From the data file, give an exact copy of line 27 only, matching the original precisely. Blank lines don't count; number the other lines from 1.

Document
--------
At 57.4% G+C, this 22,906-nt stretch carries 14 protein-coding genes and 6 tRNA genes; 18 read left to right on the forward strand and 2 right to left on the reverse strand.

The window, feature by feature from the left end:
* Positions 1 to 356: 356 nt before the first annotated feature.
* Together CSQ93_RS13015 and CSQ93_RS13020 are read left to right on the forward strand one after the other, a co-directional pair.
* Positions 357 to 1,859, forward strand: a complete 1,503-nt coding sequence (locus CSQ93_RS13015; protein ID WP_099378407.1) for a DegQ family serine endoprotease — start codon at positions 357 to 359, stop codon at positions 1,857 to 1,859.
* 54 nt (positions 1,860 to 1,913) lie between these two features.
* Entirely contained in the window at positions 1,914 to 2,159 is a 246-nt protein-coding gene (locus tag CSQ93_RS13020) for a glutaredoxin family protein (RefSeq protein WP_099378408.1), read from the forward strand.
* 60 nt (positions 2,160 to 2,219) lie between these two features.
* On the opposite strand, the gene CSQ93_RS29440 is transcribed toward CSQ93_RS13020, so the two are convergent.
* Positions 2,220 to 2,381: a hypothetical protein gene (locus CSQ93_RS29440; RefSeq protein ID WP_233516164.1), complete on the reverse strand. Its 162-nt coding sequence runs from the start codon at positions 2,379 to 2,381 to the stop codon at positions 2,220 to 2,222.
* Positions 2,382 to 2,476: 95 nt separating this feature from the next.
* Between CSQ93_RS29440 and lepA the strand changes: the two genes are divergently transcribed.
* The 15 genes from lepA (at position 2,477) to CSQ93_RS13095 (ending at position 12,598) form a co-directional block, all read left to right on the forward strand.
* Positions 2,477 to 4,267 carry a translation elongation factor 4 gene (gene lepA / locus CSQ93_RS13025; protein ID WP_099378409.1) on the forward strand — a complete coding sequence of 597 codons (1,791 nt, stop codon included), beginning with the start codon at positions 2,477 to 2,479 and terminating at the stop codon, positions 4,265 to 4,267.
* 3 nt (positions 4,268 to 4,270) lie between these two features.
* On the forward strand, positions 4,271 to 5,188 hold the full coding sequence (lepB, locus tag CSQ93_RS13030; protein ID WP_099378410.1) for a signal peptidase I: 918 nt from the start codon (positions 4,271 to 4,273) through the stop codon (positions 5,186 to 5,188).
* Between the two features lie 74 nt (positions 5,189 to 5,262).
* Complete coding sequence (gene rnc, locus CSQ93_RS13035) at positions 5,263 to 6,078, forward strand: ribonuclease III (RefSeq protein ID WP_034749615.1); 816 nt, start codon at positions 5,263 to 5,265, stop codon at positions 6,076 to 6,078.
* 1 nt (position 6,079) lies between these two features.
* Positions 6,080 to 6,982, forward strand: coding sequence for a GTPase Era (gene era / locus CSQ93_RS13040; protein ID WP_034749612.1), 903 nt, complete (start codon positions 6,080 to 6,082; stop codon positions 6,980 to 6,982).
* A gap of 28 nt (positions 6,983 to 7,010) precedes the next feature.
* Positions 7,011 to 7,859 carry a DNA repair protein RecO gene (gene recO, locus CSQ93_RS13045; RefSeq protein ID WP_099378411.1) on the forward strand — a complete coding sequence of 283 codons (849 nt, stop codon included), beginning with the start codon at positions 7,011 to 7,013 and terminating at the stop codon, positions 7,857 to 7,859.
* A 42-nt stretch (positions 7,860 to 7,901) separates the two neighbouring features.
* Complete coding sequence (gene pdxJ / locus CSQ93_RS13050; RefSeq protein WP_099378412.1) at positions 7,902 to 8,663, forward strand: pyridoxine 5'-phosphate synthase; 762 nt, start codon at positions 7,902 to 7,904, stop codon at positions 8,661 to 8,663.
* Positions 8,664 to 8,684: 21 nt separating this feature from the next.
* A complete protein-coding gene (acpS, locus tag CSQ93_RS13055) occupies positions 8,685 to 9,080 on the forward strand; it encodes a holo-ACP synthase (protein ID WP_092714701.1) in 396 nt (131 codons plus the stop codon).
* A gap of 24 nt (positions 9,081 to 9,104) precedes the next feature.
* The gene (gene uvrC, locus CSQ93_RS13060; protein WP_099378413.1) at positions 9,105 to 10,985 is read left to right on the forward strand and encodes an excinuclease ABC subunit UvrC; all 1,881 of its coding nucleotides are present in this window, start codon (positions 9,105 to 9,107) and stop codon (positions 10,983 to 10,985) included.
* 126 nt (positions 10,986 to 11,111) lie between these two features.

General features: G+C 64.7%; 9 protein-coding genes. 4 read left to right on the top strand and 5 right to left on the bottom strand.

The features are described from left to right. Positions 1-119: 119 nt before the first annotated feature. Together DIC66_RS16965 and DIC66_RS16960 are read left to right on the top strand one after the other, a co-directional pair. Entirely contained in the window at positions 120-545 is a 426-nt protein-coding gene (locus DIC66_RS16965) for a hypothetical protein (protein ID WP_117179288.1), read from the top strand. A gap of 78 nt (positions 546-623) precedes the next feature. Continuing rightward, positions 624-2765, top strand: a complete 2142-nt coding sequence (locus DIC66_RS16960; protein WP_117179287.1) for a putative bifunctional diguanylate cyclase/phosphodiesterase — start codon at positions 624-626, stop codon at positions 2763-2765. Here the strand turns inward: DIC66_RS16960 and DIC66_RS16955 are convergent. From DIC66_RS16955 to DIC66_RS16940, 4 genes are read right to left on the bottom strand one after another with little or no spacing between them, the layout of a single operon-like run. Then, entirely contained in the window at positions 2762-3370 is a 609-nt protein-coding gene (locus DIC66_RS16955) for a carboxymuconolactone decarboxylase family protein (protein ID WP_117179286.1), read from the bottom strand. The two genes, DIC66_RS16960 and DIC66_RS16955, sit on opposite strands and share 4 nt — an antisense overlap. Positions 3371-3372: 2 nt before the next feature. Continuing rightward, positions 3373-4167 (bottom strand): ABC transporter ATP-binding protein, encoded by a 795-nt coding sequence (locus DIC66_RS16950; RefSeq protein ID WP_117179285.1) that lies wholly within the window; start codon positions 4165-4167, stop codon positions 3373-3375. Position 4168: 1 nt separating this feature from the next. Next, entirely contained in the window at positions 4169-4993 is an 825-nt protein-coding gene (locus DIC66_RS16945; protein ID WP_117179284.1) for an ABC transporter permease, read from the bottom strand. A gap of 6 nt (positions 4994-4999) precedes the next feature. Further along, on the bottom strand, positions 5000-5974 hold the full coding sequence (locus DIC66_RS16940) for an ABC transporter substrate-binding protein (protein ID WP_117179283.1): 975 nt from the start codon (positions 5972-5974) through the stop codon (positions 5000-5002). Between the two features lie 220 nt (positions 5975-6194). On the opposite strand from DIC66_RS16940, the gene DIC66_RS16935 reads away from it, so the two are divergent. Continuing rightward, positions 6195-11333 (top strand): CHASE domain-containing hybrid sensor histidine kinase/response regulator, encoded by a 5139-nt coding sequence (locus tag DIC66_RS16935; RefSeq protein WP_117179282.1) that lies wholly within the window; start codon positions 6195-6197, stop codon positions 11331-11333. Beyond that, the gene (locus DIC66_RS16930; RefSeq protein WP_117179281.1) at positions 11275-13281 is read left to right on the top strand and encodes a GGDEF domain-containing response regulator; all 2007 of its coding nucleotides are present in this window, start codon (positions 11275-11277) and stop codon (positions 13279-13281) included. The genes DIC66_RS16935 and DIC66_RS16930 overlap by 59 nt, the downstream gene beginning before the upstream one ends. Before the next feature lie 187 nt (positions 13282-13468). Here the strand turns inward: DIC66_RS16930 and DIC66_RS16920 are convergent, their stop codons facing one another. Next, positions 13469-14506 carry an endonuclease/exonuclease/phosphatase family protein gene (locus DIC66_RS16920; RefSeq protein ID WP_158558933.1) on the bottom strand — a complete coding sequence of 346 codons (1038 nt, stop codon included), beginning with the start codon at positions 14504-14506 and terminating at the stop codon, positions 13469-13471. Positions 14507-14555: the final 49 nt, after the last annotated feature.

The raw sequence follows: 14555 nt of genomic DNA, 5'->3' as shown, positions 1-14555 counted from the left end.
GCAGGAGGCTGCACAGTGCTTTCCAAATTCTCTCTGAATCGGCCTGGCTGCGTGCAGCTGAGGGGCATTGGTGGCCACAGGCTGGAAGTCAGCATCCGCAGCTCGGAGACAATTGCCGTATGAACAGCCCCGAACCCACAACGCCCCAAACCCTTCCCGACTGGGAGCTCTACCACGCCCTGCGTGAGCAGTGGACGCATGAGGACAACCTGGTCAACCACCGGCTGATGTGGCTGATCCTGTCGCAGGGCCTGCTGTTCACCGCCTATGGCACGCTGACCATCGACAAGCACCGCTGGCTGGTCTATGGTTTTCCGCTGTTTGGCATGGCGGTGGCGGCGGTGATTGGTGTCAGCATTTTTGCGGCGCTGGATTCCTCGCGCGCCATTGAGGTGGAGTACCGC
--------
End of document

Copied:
* A gap of 24 nt (positions 9,081 to 9,104) precedes the next feature.